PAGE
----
Feel free to respond in the comments section below, or email us at with your thoughts.

– Christa Napier-Robertson, Schools Programme Coordinator

Wednesday, 15 October 2014

Jonathan Ngarimu Mane-Wheoki (1943–2014)

It is with tremendous sorrow that Auckland Art Gallery Toi o Tāmaki acknowledges the passing of Professor Jonathan Ngarimu Mane-Wheoki (Ngāpuhi/Te Aupouri/Ngāti Kuri), who died peacefully on the evening of 10 October 2014.

Jonathan will always remain a deeply respected and greatly loved curator, academic and historian in the fields of art, architecture and culture. Since 2010 he has been a pivotal member of Haerewa, Auckland Art Gallery’s Māori Advisory Group, offering invaluable advice and generously sharing his extraordinary knowledge.

Along with his exceptional ability to work effectively and elegantly across the spheres of art, academia and museums, Jonathan has been remarkable in offering both a Māori worldview and a European perspective. His specialist fields deftly spanned art and architecture from the nineteenth to the twenty-first centuries. He has been a highly influential pioneer in the development of contemporary Māori and Pacific art and art history within university and curatorial contexts. In essence, his nuanced understanding defied the categories of academic disciplines and spanned centuries. Jonathan’s contribution is enduring and profound.

Highly respected at home in Aotearoa New Zealand and internationally, Jonathan will long be remembered for his brilliant oration and his powerful intellectual support of and advocacy for contemporary Māori art practice, alongside his passionate Māori voice in the fields of art history, architecture, fine arts education, cultural exchange and critical writing.

Although his health was failing, 2014 proved to be an extraordinarily fertile year for Jonathan in his tireless and determined pursuit to advance the place of Māori and Pacific art. In March he travelled to the United Kingdom to speak at an international conference on Pacific art in Cambridge and to contribute to the advisory group for a major forthcoming exhibition, Oceania, at the Royal Academy in London. He also participated in an important colloquium with the Centre Pompidou in Paris which examined the legacy of the formative 1989 exhibition, Les Magiciens de la Terre. These projects reflect the level of esteem in which he was long been held within the international cultural community.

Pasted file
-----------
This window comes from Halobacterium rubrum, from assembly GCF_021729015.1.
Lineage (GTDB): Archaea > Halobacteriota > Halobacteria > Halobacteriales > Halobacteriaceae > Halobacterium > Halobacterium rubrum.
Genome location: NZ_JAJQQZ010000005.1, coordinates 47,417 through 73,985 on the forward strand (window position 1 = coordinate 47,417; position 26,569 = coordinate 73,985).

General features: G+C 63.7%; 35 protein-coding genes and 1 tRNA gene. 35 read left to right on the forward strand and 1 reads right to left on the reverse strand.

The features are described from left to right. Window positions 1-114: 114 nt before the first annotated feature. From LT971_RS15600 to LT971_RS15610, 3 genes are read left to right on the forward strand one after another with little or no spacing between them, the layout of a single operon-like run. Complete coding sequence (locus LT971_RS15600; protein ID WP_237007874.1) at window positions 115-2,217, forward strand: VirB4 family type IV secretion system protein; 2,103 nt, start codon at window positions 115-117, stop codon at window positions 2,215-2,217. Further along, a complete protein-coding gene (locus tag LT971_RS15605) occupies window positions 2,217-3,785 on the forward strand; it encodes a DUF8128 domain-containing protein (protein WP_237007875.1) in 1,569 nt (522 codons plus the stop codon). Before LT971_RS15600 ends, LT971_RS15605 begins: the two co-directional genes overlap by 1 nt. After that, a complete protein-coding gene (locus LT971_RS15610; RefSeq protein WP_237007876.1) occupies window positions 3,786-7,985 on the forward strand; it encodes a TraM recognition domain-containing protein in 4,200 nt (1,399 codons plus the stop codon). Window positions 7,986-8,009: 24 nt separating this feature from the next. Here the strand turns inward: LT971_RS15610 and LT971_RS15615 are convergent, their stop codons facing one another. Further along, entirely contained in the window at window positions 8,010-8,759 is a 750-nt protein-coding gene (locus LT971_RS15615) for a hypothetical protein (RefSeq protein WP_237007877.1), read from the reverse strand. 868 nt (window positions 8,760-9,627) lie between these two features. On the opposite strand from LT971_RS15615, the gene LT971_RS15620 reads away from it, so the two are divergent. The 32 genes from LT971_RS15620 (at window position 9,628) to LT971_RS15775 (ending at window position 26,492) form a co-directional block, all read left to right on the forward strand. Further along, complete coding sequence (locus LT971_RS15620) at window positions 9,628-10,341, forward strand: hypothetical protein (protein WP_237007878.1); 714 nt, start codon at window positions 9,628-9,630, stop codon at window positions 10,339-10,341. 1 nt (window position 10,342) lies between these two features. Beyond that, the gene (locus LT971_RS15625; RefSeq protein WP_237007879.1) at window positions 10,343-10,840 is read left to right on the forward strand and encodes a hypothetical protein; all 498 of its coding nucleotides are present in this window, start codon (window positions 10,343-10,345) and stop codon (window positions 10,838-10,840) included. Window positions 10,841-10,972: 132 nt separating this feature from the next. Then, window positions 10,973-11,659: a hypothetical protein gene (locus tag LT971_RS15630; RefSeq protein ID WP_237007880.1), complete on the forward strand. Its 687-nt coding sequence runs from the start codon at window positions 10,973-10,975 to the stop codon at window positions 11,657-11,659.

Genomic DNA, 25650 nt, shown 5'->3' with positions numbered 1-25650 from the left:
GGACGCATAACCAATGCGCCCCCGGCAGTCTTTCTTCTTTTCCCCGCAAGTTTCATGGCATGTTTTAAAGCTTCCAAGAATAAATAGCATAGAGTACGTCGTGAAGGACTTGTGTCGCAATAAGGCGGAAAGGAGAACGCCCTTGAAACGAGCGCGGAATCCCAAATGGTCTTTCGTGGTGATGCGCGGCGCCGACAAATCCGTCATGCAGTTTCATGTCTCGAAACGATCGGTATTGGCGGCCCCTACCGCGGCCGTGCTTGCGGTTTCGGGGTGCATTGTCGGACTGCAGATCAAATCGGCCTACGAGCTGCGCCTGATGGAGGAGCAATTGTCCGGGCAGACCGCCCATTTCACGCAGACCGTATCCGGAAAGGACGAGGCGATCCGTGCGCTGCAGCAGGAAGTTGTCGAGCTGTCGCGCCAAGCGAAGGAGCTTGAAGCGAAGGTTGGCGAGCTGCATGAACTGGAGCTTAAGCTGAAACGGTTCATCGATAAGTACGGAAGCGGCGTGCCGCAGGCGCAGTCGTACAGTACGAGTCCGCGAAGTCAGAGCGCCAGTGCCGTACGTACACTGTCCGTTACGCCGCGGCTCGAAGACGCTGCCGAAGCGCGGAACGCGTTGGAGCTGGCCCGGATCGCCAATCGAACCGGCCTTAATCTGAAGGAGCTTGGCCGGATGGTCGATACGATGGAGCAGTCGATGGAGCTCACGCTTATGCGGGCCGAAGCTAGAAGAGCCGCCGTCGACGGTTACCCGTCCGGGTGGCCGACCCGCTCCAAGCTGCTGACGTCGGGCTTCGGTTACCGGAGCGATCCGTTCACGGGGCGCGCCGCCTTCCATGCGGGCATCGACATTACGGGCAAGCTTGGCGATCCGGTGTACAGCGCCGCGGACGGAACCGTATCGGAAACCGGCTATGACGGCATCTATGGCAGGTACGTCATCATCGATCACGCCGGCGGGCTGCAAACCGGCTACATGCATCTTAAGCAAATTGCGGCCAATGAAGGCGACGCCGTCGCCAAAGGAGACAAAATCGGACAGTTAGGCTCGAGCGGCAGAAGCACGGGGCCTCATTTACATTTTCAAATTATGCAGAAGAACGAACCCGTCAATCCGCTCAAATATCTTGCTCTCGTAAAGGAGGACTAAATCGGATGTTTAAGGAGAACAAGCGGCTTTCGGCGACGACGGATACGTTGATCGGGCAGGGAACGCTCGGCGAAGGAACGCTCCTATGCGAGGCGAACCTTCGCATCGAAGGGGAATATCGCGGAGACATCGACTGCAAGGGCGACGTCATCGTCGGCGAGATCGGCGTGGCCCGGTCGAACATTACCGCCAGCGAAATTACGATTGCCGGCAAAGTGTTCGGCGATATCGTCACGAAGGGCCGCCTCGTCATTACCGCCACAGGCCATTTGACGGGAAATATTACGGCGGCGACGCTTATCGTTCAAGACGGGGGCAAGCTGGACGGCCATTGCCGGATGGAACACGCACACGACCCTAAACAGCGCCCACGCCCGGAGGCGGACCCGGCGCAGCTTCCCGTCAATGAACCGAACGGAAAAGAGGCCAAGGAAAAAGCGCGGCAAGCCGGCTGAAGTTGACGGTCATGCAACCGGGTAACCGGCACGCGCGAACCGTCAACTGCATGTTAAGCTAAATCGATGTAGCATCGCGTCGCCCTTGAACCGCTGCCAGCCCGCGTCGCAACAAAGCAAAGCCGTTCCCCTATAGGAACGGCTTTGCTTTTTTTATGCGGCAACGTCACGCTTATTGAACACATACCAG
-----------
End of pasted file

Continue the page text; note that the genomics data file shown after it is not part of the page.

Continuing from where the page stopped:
Earlier in 2014, Jonathan contributed a pivotal and spirited essay to the catalogue for Five Māori Painters, an exhibition organised by Auckland Art Gallery. Also this year, Jonathan was deservedly made a Companion of the New Zealand Order of Merit for services to the arts. Recently, in September, he was awarded a medal as Companion of the Auckland War Memorial Museum, the citation of which reads: 

‘…Jonathan has contributed significantly to academic and museum circles and has held senior positions that situate him at the forefront in ongoing dialogue about New Zealand’s history and expression in the arts. Through his work at the University of Canterbury from 1975 to 2004, as Senior Lecturer and Dean of Music and Fine Arts, Jonathan has had a major influence on a whole generation of our scholars and curators who themselves are now leaders in the field. His depth of knowledge and his willingness to foster debate and research continue to be an inspiration across our sector.’

Jonathan has published extensively; developed exhibitions, presented lectures and seminars on art, museums and cultural heritage both nationally and internationally. His expertise is widely sought and he has served on numerous advisory and governance bodies throughout his career. In recent years he has divided his time between academia and the museum profession in leadership roles at the University of Auckland and the Museum of New Zealand Te Papa Tongarewa.’

Jonathan will be greatly missed by a wide community of friends, colleagues, artists and students, all of whom benefited from his remarkable insight, generosity, encouragement, faith, passion and intellectual acumen.

Our thoughts and aroha are with his partner of 35 years, Paul Bushnell, and his sister Moea

Kei konā te aroha me te whakaaro

Hei maumaharatanga ki te tino hoa

– Rhana Devenport, Director, Auckland Art Gallery Toi o Tāmaki